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The Doctor who won an NBA title: CHD remembers the legendary Dr. Jack Ramsay

By the end of this month either Steve Kerr or David Blatt will become the first rookie coach to lead their team to an NBA title since Pat Riley did it with the Lakers in 1982.  It usually takes coaches a much longer time to win the coveted ring, often with several years of experience as a college coach on their resume.  Dr. Jack Ramsay spent more than a decade as head coach at his alma mater of St. Joe’s, during which time he made seven trips to the NCAA tourney.  After leaving the college ranks he won an NBA title as GM of the 76ers in 1967, then won another title a decade later as coach of the Trail Blazers.  Dr. Jack passed away in 2014, but CHD’s Jon Teitel got to chat with both Jack’s son Chris and St. Joe’s athletic director Don DiJulia, who played for Dr. Jack,  about one man’s life, legacy, and love of the game.

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In 1955 your dad became coach at St. Joe’s: why did he take the job, and what did it mean to him to return to his alma mater? CR: My dad was teaching and coaching at a small high school in Delaware and making no money while also playing in the Eastern League. One summer he was offered a pair of tickets to a Phillies game and ran into the St. Joe’s moderator of athletics at the game.  He was offered the job as St. Joe’s head coach and said of course he would take it. He loved the school, both playing there and coaching there.

What are your memories of the 1959 NCAA tourney (Jerry West had 36 points and 15 rebounds in a 3-point win by eventual national runner-up West Virginia)? DD: That was notable for us having 4-5 guys foul out after having a big lead during the game. Joe Spratt was guarding West well before fouling out and then West had a huge game in the second half.

In the 1961 NCAA tourney Jerry Lucas had 29 points (10-11 fg/9-10 FT) and 13 rebounds in a win by eventual national runner-up Ohio State: where did that game rank among the greatest shooting performances you have ever seen? DD: The Final 4 that year was in Kansas City and it was a big deal because the Buckeyes were one of the top teams in the country. After we won the regional to go to the Final 4 Jack took off his jacket and swung it around and flung it into the stands. When he got into the locker room and the players asked where their meal money was, he had to run back to the court because their money was in his jacket pocket!

He had a 7-point 4-OT win over Utah in the third place game, which tied the record for the longest game in Division-1 tourney history: was that the most intense game he was ever a part of, and how was he able to keep his team focused the entire time? DD: I do not know if it was the most intense ever but it is certainly near the top the list. He was able to remain calm and stay poised at all times and transfer that confidence to his players.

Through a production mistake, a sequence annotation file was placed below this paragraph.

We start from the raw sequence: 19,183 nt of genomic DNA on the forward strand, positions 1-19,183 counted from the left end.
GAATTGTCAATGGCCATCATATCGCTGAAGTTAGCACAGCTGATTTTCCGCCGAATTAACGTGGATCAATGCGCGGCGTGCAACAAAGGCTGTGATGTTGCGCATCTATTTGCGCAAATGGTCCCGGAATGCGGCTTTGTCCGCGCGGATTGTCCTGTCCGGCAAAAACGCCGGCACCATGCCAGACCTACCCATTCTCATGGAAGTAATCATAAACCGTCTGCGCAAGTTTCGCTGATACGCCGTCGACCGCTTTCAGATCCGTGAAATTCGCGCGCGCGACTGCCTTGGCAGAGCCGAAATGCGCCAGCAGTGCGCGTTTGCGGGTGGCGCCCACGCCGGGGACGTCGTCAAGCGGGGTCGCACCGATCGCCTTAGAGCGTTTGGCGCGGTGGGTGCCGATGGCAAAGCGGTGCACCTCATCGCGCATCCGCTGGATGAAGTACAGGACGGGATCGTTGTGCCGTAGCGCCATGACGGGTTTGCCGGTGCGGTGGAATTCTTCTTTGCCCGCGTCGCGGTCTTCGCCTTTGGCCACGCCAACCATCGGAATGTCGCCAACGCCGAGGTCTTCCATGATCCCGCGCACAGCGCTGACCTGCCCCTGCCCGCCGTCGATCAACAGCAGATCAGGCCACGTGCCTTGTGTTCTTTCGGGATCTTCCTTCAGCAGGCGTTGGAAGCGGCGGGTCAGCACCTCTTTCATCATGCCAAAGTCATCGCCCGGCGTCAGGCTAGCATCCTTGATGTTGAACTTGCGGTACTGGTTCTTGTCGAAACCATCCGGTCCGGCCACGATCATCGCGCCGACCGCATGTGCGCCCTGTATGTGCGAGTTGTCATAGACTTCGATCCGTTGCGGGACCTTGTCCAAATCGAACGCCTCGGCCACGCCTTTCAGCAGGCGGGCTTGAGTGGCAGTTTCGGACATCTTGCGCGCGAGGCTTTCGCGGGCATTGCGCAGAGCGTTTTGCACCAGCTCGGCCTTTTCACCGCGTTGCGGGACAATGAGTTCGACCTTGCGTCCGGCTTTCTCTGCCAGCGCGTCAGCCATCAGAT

What are your memories of the 1963 NCAA tourney (Bill Bradley scored 40 points and made all 16 of his free throw in a 1-point overtime loss by Princeton)? DD: That was here in Philly at the Palestra. It was almost a big upset but “Dollar Bill” controlled the game. We celebrated the 50th anniversary of that team in 2013 and Jack’s recall of the team was like it was yesterday. There were only 10 players on the team that year but 8 of the 10 had played in the same high school league in Philly: the two foreigners were from Cherry Hill (NJ) and Jenkintown (PA).

What are your memories of the 1965 NCAA tourney (Toby Kimball had 21 points and 29 rebounds in a 6-point win over UConn)? DD: I happened to be on that team: our only regular season loss was to Providence and we met them again in the tourney…and lost to them again. Back then all the regionals were in the south unlike today. Providence was amazing and favored to win it all before they were upset by Princeton.

What are your memories of the 1966 NCAA tourney (Jack Marin had 18 points/15 rebounds in a 2-point win by Duke)? DD: They just shot the lights out against us down in Charlotte, but I do not recall us griping about any home-court refs. Marin and Bob Verga were both great. Ramsay did not aspire to go to the NBA: he just had to resign due to some eye issues. His greatest attribute was inspiring his team to be confident against any opponent they faced. He was very intense: he was a fitness-conscious person who had us do a lot of drills and he studied training theories from around the world to help build our stamina and conditioning. After practice he would call one of us over to play 1-on-1 with him: if we happened to get ahead then the game would be prolonged because he wanted to win every possession. We did not realize until later how hard it was to be a father of five and get his PhD at Penn: it was an amazing feat!